TMA Meets with Congressmen on Surprise Medical Billing
June 26, 2019
The Tennessee Medical Association has been engaging lawmakers in Washington this week on proposals to address surprise medical bills.
TMA leaders traveled to Washington, DC to relay physicians’ concerns to Tennessee Senator Lamar Alexander about surprise billing provisions in a broader legislative package called the Lower Health Care Costs Act of 2019. The proposal would hold patients harmless but would allow health insurance companies to set their own median reimbursement rates for out-of-network services. Doctors told Sen. Alexander that aspects of the bill would cause more physicians to be cut from health plan networks, create access issues, and ultimately increase costs for patients.
“We understand what Senator Alexander is proposing about the median rate,” said Russ Miller, TMA CEO. “We suggested that this rate be a first payment on out of network services and that there be an additional independent dispute resolution process to serve as a backstop when the physician feels the fee should be challenged.”
On the House side, Tennessee Congressman and TMA member Phil Roe, MD (R-TN) has sponsored the Protecting People from Surprise Medical Bills Act along with Rep. Raul Ruiz, M.D. (D-CA). The House bill would free patients from the financial burden of surprise medical bills by allowing them to pay no more for out-of-network treatment than they would had the care been provided in-network. The bill also provides a simple and fair payment dispute resolution process that does not involve the patient, and leaves flexibility for Tennessee and other states to address surprise billing at the state level.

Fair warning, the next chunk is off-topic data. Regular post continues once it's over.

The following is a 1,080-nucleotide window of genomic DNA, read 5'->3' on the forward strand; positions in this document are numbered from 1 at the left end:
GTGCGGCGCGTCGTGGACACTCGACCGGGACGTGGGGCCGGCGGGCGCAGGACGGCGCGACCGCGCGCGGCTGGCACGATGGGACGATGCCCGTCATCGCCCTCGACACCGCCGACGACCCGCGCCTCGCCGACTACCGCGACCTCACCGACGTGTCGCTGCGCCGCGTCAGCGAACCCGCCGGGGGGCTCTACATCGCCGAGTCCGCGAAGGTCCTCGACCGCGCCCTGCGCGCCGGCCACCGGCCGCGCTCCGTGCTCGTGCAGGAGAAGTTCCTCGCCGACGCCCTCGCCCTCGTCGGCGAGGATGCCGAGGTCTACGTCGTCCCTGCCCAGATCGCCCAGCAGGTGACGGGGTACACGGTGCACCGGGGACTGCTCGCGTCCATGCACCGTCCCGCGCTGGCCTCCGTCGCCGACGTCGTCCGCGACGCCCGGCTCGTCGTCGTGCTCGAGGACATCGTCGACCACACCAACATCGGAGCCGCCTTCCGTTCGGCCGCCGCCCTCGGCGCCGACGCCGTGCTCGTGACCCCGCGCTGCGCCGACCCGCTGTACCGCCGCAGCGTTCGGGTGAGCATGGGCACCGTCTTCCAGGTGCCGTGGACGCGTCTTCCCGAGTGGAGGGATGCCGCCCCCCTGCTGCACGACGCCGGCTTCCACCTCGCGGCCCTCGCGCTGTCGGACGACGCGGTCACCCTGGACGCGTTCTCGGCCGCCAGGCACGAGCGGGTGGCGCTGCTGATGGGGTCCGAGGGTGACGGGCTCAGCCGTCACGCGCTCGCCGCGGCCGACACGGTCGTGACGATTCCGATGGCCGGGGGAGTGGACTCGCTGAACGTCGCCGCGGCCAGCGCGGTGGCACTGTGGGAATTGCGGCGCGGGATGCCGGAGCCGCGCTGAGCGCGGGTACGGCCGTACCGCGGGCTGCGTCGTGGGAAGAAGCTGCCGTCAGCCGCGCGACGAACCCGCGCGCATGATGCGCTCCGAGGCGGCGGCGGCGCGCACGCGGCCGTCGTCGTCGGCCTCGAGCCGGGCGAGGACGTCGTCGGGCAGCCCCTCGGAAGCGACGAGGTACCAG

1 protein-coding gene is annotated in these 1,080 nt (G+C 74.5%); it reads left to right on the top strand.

The Senate bill sponsors sent a press release earlier this week touting support from the insurance and labor industries, but the Physicians Advocacy Institute and others have recently announced their opposition to the bill. TMA is working with PAI, the American Medical Assocation and others to coordinate physicians’ advocacy on the issue.
All bill sponsors in the House and Senate seem to agree that any solution(s) should hold patients harmless.
TMA has worked on balance billing for a number of years at the state level, repeatedly pointing to health plans’ narrow networks as the root cause of balance billing. Insurance companies allow fewer providers in health plan networks as a way to cut costs but the patients pay the price in the form of surprise medical bills.
TMA’s core principles on any federal or state legislation addressing balance billing are:
Hold patients harmless for out-of-network charges without removing Tennessee’s ban on the corporate practice of medicine, prohibiting balance billing or obstructing physicians’ right to be fairly compensated for the services they provide.
Hold health plans accountable to patients with reasonable network adequacy standards.
Do not allow insurance companies to set their own reimbursement rates without negotiating with physicians and other healthcare providers.
Create a fair arbitration process to resolve payment disputes between providers and payers, and keep the patient out of it.
The Senate bill moved out of the Health, Education, Labor and Pensions Committee today and we anticipate a three- to four-week process for the package to move to the Senate Floor, during which time it will likely undergo several amendments.
We will keep member abreast of progress and will call on Tennessee physicians to contact their Congressmen as the proposals advance with amendments in both chambers in the coming days and weeks.